Please read what I say, not what you choose to imagine I meant to say.
I did read what you said, and what I find problematic is the hidden bias in the way you’re talking about these issues. There’s a cognitive bias going on here that you are refusing to see or acknowledge. Also, just because you do not intend to say something does not mean your words will have your intended effect. So it’s not so much that I’m “imagining” what you meant to say, it’s that I’m viewing it from the perspective of the wider world in which you and I exist.
Please don’t try to argue about statements I never made.
I have not personally argued against statements you never made. I’ve argued against your misinformed statements and the consequences of your statements. You seem quite fixed on the idea that people are putting words in your mouth and building arguments around it, yet you do not seem to recognize how you yourself do this. You even started the post off with an acknowledgement that you do this.
Please try to understand that “I like to do it my way” does not equate to “I’m accusing you of being wrong for doing it your way.”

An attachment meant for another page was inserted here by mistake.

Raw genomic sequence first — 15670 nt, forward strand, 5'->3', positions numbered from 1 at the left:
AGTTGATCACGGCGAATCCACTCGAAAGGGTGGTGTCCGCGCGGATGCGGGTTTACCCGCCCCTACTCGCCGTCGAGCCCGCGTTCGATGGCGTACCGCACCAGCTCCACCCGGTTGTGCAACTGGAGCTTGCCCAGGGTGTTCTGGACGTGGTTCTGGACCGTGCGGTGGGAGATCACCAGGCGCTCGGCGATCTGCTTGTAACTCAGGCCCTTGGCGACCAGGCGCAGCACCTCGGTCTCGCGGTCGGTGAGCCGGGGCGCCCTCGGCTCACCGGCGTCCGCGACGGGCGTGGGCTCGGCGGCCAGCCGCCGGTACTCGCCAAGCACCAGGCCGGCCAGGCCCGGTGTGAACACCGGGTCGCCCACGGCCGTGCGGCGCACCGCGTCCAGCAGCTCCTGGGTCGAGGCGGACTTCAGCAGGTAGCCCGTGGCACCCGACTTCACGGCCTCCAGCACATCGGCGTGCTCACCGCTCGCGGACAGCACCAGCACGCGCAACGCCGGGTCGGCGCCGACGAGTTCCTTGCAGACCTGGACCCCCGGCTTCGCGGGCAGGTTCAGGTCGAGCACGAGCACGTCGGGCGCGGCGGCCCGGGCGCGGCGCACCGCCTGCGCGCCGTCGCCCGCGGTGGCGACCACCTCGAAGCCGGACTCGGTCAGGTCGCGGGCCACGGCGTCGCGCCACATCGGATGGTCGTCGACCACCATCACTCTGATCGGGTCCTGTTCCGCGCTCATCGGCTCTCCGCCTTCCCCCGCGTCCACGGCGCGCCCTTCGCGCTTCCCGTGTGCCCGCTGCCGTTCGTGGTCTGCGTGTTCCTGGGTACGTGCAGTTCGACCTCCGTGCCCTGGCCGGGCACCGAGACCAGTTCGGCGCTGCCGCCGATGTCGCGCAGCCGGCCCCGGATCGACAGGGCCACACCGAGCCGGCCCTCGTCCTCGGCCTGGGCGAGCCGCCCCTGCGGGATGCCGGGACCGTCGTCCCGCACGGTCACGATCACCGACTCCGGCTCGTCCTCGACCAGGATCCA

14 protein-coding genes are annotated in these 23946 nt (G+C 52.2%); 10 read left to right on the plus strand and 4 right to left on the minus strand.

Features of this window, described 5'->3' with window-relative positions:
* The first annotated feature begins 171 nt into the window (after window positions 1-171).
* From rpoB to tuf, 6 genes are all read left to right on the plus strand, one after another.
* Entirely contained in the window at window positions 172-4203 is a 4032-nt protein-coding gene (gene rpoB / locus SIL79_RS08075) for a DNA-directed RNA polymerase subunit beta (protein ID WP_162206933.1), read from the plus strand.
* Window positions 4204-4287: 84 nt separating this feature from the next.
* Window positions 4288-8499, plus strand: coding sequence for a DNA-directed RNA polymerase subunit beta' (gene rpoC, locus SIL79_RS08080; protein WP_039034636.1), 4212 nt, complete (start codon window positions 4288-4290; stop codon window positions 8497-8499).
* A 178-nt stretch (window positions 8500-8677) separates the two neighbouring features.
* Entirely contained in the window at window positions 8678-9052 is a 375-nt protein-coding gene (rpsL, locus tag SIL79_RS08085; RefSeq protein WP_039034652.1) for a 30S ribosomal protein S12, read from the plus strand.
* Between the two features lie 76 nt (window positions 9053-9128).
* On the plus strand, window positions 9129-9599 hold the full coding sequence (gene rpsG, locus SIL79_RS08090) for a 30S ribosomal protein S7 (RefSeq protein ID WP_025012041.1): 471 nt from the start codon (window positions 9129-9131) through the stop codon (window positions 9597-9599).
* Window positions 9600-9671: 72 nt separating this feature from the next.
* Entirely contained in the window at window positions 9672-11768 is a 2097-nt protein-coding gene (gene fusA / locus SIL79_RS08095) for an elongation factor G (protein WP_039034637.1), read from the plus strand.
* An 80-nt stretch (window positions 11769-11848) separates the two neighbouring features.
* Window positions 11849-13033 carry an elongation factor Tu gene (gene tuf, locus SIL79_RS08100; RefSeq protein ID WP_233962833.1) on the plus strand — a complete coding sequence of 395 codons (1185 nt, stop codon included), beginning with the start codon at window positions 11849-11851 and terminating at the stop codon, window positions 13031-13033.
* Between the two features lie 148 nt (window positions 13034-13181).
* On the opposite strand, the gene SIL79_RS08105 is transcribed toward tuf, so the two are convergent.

Except, as I just pointed out, you did not just say “I like to do it my way” and you did accuse us of being wrong and, further, of actively harming the skeptical/atheist movement.
Please try to be civil and respectful and avoid insults.
I agree with you on this, and I certainly apologize for any insults in my posts. However, I find that this plea in particular is perplexing considering the T-shirt you wore at TAM. You were informed how insulting and disrespectful that was, and you refused to view the t-shirt in light of all the other stuff going on in the community. Instead of being civil (i.e., not wearing it anymore once you found out people were offended by it), you continued to wear it for two more days. Can you see how a plea for civility and respect and avoiding insults from you might be viewed with a bit of trepidation at the least? You seem willing to demand these things from others and wholly unwilling to do them yourself.